|High and murky.|
What's a guy to do? Well, if an angler is willing to abandon the aesthetics of the fly in favour of something altogether more practical, there's still fish to be caught. During this flood periods, trout will gather along with all manner of fish in the slacks and back eddies, feasting on a banquet of slugs, catepillars, worms and whatever else is washed into the river. So, the intrepid trout botherer must match the hatch. This found me in my garden yesterday morning, hastily digging up as many worms as I could before my mother (not a sympathiser with the angler's plight) discovered what I was doing to her beloved lawn. I then took my time in getting the rest of my gear together, allowing myself several cups of tea and a lengthy breakfast before eventually leaving to catch the train at about 11 o'clock. I was in no rush the reach the bank, for the longer the river had to drop, the better.
By the time I arrived at the river, thanks to one of Northern Rail's daily cock ups, it was well past lunchtime, and the river in front of me was in a far worse state than I had initially envisaged. In most places it was tearing past, and there was water in places I'd never seen water before. The bank behind me wash strewn with debris, and the vegetation had obviously been steamrollered by the current over the previous days. This could be tricky - I would have to pick my spots carefully and fish well. The set up could not have been more straight forward. 5lb line straight through, with a single swan shot pinched about a foot above a size 6 hook baited with a juicy lobworm. Tentatively I began to place searching casts here and there. Many fly anglers would have you believe worming is a mindless 'chuck it and chance it' technique... the fact is most of these people have either never done it or not done it properly! Worming can be a highly enjoyable and thoroughly absorbing way of fishing. You feel every bump and scrape of the bait as you twitch it through the swim, and the rap-rap-rap at the fingers when a fish strikes can be utterly electrifying.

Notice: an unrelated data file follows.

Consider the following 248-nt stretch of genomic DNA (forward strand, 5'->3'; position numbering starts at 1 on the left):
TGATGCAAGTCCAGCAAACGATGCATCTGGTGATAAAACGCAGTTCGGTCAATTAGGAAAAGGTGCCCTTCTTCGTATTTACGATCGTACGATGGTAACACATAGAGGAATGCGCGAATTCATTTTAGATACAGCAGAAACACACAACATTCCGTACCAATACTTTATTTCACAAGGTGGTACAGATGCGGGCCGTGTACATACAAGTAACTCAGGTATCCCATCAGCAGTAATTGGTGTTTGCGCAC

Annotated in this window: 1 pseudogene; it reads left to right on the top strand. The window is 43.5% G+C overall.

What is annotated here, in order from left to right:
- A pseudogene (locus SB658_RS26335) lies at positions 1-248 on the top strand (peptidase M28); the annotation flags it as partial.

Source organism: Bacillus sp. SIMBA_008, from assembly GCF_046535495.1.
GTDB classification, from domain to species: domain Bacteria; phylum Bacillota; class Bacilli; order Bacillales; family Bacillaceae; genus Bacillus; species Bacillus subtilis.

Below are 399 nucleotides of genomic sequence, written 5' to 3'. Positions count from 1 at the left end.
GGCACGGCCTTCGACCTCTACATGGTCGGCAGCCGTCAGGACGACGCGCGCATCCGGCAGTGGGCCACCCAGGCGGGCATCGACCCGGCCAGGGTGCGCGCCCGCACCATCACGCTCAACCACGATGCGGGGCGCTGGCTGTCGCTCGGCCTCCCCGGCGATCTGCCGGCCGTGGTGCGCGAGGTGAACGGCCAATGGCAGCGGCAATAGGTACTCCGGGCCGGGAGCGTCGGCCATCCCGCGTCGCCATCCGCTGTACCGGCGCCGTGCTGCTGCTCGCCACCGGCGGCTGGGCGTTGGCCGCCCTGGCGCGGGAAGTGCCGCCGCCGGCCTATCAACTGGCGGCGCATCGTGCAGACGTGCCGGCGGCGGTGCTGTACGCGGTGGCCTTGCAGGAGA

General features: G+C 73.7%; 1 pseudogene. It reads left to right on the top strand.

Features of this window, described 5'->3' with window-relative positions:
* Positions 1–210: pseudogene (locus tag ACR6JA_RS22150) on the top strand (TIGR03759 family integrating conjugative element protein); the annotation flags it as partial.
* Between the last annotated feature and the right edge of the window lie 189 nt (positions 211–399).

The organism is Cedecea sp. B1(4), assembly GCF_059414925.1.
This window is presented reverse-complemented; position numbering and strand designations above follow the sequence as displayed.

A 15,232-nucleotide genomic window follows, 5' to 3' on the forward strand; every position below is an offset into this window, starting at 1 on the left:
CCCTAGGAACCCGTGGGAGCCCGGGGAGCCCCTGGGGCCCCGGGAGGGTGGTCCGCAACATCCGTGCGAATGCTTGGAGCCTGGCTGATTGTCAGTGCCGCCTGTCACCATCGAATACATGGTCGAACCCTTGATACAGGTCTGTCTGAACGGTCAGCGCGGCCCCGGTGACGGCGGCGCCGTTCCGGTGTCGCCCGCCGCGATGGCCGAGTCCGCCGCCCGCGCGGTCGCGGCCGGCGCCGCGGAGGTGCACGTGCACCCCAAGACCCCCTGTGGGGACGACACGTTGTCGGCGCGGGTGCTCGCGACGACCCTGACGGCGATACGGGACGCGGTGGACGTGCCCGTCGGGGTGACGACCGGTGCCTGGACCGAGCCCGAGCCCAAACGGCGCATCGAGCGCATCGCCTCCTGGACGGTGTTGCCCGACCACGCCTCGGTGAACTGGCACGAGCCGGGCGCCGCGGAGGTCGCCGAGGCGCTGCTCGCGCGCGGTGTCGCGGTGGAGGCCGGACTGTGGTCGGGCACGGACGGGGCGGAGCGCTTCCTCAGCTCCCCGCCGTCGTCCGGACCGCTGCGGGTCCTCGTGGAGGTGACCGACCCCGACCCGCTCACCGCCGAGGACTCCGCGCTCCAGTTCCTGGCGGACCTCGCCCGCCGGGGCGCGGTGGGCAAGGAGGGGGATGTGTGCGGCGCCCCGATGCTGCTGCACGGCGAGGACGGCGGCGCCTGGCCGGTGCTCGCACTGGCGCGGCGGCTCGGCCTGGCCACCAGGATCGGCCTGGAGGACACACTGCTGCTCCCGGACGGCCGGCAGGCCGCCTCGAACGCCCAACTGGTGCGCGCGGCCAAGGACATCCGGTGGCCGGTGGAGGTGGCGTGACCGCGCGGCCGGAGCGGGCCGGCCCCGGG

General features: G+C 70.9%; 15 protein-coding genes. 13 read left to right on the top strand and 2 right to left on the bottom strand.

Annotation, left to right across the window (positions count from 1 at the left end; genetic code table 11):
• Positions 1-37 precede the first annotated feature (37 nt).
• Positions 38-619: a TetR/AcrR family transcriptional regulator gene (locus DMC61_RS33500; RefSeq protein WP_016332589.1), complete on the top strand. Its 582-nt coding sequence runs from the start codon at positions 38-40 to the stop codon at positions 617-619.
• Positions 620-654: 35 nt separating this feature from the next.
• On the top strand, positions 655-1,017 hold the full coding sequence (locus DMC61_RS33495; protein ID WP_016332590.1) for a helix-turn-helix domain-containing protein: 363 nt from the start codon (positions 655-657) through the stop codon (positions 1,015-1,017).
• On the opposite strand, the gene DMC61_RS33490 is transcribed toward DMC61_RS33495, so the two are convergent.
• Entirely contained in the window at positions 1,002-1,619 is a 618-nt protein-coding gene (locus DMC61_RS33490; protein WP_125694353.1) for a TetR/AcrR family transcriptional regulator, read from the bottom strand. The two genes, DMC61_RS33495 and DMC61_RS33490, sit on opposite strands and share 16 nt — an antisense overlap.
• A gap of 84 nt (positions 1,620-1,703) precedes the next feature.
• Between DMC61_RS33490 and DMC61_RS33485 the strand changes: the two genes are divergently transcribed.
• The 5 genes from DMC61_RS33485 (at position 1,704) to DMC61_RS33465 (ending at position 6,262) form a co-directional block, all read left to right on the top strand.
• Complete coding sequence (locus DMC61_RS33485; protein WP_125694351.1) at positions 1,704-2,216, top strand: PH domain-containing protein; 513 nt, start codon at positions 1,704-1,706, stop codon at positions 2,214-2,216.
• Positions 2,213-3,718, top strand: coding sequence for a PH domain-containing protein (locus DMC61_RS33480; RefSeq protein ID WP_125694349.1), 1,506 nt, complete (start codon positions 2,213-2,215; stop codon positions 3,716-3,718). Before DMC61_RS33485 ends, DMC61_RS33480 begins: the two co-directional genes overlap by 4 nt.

|A nice trout to the garden fly!|
|A fine brace of Wharfe trout - a reasonable reward on a tricky day.|